As in skeletal muscle, the binding of Ca2+ to Tn C regulates the actin-myosin interaction in the heart muscle. However, cardiomyocytes have developed mechanisms to modify the regulation of thin filaments in order to quickly adjust contractility properties in response to immediate stimuli. This is important because each heart cell contracts with each heartbeat, so any change in the force generated by the heart must be achieved by changing the force output of each cell. The heart has the ability to change its performance, and the speed at which it operates on a beat-to-beat basis. In addition, in response to chronically altered conditions such as high blood pressure or damage caused by coronary occlusion or repeated acute stimuli, such as training, the heart adapts for several days by rebuilding its cellular components. Watch this animation of the muscular contraction of the sacred bridge. In the Z line, the beard end of each actin filament (each closed by Z cap) is connected to the spiny ends of the four thin filaments closest to the neighboring sarcoma by cross-connections of most of the time of α-actinin, a major component of the Z lines, which can create a zigzag pattern visible in simple Z lines. The thickness of the Z line varies from one species to another, depending on the length and arrangement of the connecting elements. In fish, for example, the Z line is very narrow, with the limbs forming a simple pattern woven into cross-sections.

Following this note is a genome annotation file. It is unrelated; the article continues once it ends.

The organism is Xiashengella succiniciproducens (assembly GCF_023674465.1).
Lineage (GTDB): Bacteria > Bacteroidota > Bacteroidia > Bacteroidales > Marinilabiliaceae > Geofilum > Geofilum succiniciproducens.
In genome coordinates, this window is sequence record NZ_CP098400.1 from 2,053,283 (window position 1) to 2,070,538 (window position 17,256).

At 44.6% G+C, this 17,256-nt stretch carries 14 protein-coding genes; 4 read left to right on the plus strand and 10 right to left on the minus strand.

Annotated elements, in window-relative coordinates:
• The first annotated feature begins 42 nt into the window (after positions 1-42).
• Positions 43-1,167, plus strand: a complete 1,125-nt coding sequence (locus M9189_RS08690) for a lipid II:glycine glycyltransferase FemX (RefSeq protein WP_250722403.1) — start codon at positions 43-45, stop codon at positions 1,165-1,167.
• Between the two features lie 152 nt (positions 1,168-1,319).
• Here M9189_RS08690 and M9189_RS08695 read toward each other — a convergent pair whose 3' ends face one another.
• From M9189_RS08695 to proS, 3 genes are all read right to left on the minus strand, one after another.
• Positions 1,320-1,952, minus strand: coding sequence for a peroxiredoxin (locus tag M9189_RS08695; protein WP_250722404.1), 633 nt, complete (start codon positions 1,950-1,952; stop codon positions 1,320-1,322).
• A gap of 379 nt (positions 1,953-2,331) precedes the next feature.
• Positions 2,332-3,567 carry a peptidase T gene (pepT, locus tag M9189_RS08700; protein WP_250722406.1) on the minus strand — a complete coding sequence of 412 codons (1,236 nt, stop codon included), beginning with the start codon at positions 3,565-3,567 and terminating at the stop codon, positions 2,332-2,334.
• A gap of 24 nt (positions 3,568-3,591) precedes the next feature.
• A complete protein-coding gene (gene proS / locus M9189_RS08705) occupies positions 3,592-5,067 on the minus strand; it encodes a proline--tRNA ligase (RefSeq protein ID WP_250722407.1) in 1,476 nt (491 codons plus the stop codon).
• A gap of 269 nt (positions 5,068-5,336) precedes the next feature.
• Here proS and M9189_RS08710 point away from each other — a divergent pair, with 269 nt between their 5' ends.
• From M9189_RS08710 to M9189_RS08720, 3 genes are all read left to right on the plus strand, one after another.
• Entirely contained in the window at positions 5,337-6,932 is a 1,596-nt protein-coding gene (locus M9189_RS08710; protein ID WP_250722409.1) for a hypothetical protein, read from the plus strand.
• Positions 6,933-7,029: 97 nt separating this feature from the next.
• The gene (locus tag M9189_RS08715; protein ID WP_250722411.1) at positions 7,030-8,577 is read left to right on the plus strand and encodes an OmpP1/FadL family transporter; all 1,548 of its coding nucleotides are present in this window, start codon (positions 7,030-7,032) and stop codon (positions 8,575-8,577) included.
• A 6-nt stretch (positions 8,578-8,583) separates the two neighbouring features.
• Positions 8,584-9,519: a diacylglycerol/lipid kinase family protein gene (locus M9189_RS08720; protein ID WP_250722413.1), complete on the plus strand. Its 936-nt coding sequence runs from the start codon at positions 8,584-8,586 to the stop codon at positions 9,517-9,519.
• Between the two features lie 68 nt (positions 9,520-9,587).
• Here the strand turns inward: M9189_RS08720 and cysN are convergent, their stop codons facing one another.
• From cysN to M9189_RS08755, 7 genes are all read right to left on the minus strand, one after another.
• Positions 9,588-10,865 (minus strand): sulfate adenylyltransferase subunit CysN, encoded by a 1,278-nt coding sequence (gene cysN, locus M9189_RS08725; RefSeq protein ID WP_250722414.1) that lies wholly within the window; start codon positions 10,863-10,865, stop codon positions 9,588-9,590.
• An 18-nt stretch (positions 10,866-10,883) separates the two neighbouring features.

Frogs, on the other hand, have longer connecting bonds that take two different cross-section configurations depending on the sarcomeric state, resulting in a wider Z-line. The Z-lines in mammalian muscles are thick due to the longitudinal overlap of thin filaments of two adjacent sarcomeres with two or more stages of periodicly arranged cross-connections that connect them. Typically, fibers that maintain prolonged contractile activity, such as the heart muscle, have thicker-width Z-lines, with more connection planes between thin filaments. Skeletal muscles have an abundant supply of blood vessels and nerves. This is directly related to the primary function of skeletal muscle, contraction. Before a skeletal muscle fiber can contract, it must receive an impulse from a nerve cell. In general, an artery and at least one vein accompany any nerve that enters the epimysium of a skeletal muscle. The branches of the nerve and blood vessels follow the connective tissue components of the muscle of a nerve cell and with one or more small blood vessels called capillaries. The number of transverse bridges formed between actin and myosin determines how much tension a muscle fiber can create. Transverse bridges can only form where thick, thin filaments overlap, allowing myosin to bind to actin.